This bill represents a broken promise by the Labor Party—by the government—which made a commitment before the 2007 election not to reintroduce compulsory student union fees. That was the commitment the government made prior to the 2007 election. Surprise, surprise! They have broken their promise. The student amenities fees is justified as a way of providing services for students who choose to use them but paid for by all students—whether they are rich or poor, black or white, full time or part time, internal or external students—for the sake of student services that can only and will only be used by some students. Labor and the Greens will train this next generation of politicians courtesy of the compulsorily extracted student dollar. Students are being forced to pay a levy for services they either cannot or will not use so that a small minority of mainly administrators and budding student politicians can benefit. Many things have changed since the mid-1970s when this debate was first witnessed. So much has changed and yet the government does not understand this. This debate is a debate well out of its time. The changing demographics and culture mean that most students today simply do not have the time, the inclination or even the opportunity to use the services offered. This is not like when I went to university 30 years ago, when most students were on campus full time and there was a smaller student cohort. Over the last 30 years the student cohort has changed immeasurably.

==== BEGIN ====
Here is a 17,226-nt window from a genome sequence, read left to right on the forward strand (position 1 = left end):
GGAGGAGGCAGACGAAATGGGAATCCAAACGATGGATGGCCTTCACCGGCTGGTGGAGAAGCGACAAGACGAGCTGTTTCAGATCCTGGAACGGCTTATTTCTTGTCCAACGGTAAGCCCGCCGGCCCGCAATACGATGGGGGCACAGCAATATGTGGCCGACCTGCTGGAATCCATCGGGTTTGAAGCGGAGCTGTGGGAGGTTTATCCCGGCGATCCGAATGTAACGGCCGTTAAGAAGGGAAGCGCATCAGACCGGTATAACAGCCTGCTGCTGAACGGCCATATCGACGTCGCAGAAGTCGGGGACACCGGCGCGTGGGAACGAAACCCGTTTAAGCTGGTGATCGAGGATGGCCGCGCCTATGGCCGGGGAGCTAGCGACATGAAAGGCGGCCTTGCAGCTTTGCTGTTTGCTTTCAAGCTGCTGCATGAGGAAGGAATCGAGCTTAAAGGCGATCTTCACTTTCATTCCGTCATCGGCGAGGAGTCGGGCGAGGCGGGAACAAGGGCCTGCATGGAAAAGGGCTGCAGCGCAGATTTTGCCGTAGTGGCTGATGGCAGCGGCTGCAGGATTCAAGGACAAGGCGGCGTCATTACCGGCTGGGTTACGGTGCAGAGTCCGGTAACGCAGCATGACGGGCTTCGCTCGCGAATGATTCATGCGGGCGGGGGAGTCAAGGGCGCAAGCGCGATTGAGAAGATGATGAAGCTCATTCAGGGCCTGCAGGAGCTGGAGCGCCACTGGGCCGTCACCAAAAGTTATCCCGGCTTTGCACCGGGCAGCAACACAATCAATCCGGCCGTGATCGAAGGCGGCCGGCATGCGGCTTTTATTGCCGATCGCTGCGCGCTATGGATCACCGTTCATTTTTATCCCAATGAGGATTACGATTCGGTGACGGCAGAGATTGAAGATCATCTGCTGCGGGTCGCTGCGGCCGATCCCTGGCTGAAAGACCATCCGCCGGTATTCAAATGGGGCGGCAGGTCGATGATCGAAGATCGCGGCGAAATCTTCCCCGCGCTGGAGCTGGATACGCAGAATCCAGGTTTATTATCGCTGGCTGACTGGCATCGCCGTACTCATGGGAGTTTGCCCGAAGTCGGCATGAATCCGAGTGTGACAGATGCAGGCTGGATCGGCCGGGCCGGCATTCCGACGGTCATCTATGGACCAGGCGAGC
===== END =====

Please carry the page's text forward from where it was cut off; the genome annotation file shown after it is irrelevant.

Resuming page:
Universities of today are mainstream; they are not elite. More students are older. Many more now study part time and in the evenings due to competing work and family commitments. Many more take advantage of greater flexibility and competition, as well as opportunities that new communications technologies bring to study externally. For example, there are around 130,000 students studying externally. These students will never have the opportunity to use the services which they are forced to pay for. They are going to be charged the fee as well. They are going to be up for the fee but they will never use the service. One hundred and thirty thousand students study externally and they will not have the opportunity to use the service but they will be slugged with the fee.